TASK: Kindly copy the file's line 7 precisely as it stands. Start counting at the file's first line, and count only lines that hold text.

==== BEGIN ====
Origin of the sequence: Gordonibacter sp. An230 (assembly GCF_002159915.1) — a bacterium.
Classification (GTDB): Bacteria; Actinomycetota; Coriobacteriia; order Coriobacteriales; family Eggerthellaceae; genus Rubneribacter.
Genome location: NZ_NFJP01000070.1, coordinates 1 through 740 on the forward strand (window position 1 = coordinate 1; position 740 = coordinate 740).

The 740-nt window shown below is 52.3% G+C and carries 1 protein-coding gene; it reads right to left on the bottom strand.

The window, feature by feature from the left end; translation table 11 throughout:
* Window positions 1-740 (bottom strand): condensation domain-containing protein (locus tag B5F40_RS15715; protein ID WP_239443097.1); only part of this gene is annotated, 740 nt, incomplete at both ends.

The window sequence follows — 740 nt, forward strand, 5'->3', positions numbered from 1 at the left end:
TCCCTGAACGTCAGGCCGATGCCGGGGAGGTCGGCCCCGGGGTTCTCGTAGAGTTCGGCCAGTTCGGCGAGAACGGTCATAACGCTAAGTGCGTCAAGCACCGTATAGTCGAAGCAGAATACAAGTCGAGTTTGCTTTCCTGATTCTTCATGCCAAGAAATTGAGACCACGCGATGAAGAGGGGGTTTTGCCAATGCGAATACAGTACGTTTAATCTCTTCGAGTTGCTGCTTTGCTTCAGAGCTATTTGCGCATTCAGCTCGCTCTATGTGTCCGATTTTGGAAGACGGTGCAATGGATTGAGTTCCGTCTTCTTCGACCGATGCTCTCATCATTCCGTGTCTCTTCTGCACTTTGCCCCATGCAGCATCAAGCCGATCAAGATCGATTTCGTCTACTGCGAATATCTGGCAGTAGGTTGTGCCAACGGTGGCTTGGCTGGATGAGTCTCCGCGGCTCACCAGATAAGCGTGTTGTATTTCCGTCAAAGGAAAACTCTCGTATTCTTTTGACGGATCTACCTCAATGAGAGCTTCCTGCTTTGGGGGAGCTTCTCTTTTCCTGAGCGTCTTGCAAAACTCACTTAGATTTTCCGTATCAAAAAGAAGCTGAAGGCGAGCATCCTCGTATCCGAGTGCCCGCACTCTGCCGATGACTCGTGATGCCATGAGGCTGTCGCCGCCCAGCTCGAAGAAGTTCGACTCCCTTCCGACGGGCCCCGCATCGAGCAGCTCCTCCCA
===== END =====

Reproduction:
The window sequence follows — 740 nt, forward strand, 5'->3', positions numbered from 1 at the left end: